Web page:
Buying a Foreclosure: 5 Dos to Start Off on the Right Foot
Share This Story
At first glance, foreclosed properties appear to be the kind of bargains you simply can’t pass up. For some, it’s true: Buying a foreclosure can be a terrific investment opportunity.
But beware; there often are a number of challenges along the way. These five “dos” should get you on the right track as you begin your buying quest:
1. Do your homework.
Read everything you can get your hands on, attend seminars and seek the advice of foreclosure investors. Learning the lingo and understanding the basics of the process will better prepare you for the journey. Additionally, you need to research neighborhoods before you buy a home. What are the schools like? What about crime rates? What have other properties in your desired neighborhood sold for?
2. Do keep an open mind.
The current real estate market is certainly chock-full of competitively priced foreclosures. But the same can be said of traditional listings. Traditional sellers may be more flexible about taking care of repairs or negotiating price, and you likely won’t have to assume the previous owner’s overdue debts or liens. Plus, by narrowing your search to foreclosure homes only, you may not end up in your dream neighborhood or your favorite style of house. Being open to many options will ensure you end up with the best house for your money.
3. Do find an experienced agent and attorney.
The foreclosure market is complex. Whether you’re looking at a pre-foreclosure, short sale or bank-owned property, you’re going to need the guidance of a professional who has experience buying and selling these types of properties. That doesn’t mean someone who has read about the process. You want to work with someone who has gone through it and knows what can go wrong.
Besides, a real estate agent who specializes in foreclosures likely will have long-term relationships with area lenders, so they’ll hear about properties that haven’t yet been officially listed. Foreclosure laws and regulations are tricky, and they vary from state to state. A real estate agent can help you locate properties and make offers, but – unless he is also a practicing attorney – you cannot rely on him for legal advice. Be prepared to consult with a local real estate attorney who understands how these purchases work.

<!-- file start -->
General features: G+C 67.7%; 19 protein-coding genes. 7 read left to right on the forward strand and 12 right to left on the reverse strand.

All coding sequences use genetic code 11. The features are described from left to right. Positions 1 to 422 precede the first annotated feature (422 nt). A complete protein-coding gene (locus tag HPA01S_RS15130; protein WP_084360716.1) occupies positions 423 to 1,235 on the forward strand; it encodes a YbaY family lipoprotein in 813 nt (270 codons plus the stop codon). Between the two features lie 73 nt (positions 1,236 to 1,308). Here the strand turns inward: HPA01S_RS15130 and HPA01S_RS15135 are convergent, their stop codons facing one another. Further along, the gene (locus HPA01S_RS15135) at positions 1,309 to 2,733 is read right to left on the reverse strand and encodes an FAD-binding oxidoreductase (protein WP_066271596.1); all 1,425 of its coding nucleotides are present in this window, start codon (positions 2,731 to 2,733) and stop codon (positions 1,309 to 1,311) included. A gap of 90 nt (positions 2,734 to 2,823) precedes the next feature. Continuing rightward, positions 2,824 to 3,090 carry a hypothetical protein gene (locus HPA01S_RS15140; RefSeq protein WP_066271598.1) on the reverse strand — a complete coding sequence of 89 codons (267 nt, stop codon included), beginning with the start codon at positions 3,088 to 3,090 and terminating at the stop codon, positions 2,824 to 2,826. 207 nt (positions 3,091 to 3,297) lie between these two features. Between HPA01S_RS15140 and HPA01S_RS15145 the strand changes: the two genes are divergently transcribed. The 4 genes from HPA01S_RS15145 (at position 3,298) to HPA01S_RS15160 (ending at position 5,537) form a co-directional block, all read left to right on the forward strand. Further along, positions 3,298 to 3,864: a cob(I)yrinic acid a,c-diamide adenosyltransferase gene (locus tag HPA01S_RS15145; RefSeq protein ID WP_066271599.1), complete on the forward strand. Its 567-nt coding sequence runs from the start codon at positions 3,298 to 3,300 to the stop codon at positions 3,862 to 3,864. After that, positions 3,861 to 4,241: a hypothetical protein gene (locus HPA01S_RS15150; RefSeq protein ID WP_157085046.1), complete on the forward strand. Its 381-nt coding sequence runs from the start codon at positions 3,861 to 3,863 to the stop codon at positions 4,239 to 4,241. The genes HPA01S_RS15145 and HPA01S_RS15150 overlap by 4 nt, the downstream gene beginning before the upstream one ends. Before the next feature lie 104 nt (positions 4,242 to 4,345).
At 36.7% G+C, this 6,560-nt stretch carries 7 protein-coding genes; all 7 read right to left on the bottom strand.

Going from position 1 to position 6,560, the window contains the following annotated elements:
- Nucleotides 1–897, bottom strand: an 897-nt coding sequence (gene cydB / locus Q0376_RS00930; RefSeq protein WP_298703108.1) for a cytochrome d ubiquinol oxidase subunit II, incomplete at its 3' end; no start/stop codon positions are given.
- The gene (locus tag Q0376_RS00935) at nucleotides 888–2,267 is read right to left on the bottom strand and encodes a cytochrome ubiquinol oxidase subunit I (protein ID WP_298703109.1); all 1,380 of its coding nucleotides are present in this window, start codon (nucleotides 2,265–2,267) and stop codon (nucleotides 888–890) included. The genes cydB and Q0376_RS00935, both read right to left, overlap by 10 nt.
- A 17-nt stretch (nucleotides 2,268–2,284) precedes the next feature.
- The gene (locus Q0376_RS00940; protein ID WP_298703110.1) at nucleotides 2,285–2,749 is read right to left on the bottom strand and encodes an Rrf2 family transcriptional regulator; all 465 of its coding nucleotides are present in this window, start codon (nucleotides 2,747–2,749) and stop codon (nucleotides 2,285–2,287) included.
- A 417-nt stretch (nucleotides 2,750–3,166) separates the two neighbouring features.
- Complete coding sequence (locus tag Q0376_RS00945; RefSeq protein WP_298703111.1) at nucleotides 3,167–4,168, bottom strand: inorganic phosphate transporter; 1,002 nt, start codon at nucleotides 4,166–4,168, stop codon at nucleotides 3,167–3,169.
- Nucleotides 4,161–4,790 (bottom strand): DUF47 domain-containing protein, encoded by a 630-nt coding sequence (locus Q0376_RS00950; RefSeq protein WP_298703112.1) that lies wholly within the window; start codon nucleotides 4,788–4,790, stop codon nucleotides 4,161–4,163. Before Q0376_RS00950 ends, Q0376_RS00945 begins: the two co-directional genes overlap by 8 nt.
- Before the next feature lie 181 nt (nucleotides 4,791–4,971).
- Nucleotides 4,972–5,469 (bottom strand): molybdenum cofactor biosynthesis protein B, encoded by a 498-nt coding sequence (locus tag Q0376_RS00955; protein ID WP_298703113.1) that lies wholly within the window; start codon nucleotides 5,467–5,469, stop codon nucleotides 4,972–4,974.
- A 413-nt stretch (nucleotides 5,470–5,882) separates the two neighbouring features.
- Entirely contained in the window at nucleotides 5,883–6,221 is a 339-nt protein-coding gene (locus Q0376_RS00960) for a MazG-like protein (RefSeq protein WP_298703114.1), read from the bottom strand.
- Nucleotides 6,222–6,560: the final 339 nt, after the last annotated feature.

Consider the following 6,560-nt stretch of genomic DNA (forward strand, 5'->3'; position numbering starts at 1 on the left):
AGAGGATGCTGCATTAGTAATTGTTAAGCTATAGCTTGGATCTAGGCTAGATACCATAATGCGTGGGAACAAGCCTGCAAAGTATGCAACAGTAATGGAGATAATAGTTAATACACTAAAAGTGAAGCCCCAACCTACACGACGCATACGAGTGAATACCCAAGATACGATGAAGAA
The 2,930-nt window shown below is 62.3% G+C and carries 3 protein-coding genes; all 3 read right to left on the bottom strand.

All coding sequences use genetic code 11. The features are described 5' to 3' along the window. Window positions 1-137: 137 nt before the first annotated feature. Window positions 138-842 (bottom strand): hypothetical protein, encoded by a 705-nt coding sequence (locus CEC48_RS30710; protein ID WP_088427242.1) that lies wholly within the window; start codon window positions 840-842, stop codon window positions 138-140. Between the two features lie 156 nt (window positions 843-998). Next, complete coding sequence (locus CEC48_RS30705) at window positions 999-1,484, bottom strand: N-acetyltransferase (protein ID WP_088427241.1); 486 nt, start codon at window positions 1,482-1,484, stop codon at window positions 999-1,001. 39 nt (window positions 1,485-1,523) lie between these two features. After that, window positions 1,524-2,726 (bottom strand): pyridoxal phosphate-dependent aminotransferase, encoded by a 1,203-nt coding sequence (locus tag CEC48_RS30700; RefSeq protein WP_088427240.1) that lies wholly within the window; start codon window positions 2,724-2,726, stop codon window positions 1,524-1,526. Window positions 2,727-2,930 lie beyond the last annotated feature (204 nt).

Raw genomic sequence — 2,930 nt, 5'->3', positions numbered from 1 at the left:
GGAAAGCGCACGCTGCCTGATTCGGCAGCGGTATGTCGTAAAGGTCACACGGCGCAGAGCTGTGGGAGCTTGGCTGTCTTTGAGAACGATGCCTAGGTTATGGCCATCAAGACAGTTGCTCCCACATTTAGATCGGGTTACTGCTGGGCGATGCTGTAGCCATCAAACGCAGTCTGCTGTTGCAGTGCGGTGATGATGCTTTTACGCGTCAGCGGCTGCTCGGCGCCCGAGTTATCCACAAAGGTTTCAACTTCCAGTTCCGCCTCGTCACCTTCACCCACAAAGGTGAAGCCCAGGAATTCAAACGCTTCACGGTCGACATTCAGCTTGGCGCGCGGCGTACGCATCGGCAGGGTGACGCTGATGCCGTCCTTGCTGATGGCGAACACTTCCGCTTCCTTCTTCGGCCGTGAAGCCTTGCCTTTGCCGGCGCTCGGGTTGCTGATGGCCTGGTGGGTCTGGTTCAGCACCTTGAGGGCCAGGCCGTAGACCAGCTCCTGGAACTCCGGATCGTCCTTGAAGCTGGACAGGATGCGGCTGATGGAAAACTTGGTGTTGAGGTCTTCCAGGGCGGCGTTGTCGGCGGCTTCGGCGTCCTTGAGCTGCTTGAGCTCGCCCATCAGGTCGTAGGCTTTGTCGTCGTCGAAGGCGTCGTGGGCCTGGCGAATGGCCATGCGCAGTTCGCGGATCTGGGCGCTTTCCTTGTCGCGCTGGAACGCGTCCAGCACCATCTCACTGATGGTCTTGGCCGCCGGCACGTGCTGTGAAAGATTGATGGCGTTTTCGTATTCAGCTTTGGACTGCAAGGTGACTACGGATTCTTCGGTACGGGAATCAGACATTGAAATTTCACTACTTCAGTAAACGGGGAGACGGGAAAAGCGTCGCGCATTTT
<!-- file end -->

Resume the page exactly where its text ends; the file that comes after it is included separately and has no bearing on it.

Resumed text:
4. Do get prequalified.
It doesn’t make sense to fall in love with a home that’s twice what you can afford. If you’re serious about buying, go talk to your lender before you even begin your search so you know how much you can afford to borrow to buy a home and exactly which price point you should be targeting. Even better: Get preapproved. That way, you can move quickly when you decide you’re ready to buy.
5. Do think beyond today
It’s best to approach any real estate transaction with a long-term perspective.
If your plan is to flip the property and quickly resell it, you need to ask yourself: What happens if it doesn’t sell for six months or a year or longer? Do the math: How long can you afford to carry this property before all your profit goes down the drain?
If you plan to live in the house, do some math and determine what it will cost you to remodel and repair the property. Often, lenders are willing to loan money for the property but not the repairs. Can you afford to make this property your dream home? Can you handle the work yourself, or do you need to hire someone to do the repairs? Do you have a realistic idea about these costs? Do the math or you may suffer long-term financial repercussions.Mary Boone is a writer for Zillow, a home and real estate marketplace dedicated to helping homeowners, buyers, sellers, renters, real estate agents, mortgage professionals, landlords and property managers find and share vital information about homes, real estate and mortgages.
Recommended by the Editor:
- First-Time Homebuyers: 4 Ways to Prioritize
- Finding a Real Estate Agent Who Can Get the Job Done
- Navigating the Long Road to Foreclosure Recovery
Check out more home-related topics on Allstate.com.